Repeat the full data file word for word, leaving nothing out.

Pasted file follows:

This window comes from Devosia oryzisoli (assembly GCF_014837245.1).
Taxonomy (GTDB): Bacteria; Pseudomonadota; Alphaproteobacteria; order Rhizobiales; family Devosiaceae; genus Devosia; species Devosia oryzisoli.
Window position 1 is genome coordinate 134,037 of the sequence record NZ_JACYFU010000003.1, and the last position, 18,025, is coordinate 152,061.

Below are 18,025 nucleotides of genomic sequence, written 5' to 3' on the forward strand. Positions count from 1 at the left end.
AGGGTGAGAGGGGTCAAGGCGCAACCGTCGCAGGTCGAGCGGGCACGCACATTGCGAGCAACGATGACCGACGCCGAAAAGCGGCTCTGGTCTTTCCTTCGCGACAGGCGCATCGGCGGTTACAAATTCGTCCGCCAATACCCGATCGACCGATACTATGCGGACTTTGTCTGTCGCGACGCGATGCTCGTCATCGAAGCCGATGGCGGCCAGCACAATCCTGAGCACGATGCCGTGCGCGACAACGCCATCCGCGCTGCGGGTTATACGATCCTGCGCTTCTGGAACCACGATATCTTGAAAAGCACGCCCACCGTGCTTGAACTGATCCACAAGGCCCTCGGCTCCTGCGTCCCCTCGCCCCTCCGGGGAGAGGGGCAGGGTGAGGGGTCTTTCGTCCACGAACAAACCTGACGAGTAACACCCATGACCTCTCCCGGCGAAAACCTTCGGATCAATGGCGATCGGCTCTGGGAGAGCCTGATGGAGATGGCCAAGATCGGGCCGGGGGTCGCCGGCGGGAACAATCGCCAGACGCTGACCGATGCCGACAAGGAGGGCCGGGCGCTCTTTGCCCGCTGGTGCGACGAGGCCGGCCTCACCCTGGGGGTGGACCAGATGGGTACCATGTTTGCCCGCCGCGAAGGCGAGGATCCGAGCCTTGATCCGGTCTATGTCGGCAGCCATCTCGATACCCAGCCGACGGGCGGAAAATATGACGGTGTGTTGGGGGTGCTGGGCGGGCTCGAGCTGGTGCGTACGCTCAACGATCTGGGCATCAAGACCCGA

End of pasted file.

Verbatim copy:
This window comes from Devosia oryzisoli (assembly GCF_014837245.1).
Taxonomy (GTDB): Bacteria; Pseudomonadota; Alphaproteobacteria; order Rhizobiales; family Devosiaceae; genus Devosia; species Devosia oryzisoli.
Window position 1 is genome coordinate 134,037 of the sequence record NZ_JACYFU010000003.1, and the last position, 18,025, is coordinate 152,061.

Below are 18,025 nucleotides of genomic sequence, written 5' to 3' on the forward strand. Positions count from 1 at the left end.
AGGGTGAGAGGGGTCAAGGCGCAACCGTCGCAGGTCGAGCGGGCACGCACATTGCGAGCAACGATGACCGACGCCGAAAAGCGGCTCTGGTCTTTCCTTCGCGACAGGCGCATCGGCGGTTACAAATTCGTCCGCCAATACCCGATCGACCGATACTATGCGGACTTTGTCTGTCGCGACGCGATGCTCGTCATCGAAGCCGATGGCGGCCAGCACAATCCTGAGCACGATGCCGTGCGCGACAACGCCATCCGCGCTGCGGGTTATACGATCCTGCGCTTCTGGAACCACGATATCTTGAAAAGCACGCCCACCGTGCTTGAACTGATCCACAAGGCCCTCGGCTCCTGCGTCCCCTCGCCCCTCCGGGGAGAGGGGCAGGGTGAGGGGTCTTTCGTCCACGAACAAACCTGACGAGTAACACCCATGACCTCTCCCGGCGAAAACCTTCGGATCAATGGCGATCGGCTCTGGGAGAGCCTGATGGAGATGGCCAAGATCGGGCCGGGGGTCGCCGGCGGGAACAATCGCCAGACGCTGACCGATGCCGACAAGGAGGGCCGGGCGCTCTTTGCCCGCTGGTGCGACGAGGCCGGCCTCACCCTGGGGGTGGACCAGATGGGTACCATGTTTGCCCGCCGCGAAGGCGAGGATCCGAGCCTTGATCCGGTCTATGTCGGCAGCCATCTCGATACCCAGCCGACGGGCGGAAAATATGACGGTGTGTTGGGGGTGCTGGGCGGGCTCGAGCTGGTGCGTACGCTCAACGATCTGGGCATCAAGACCCGA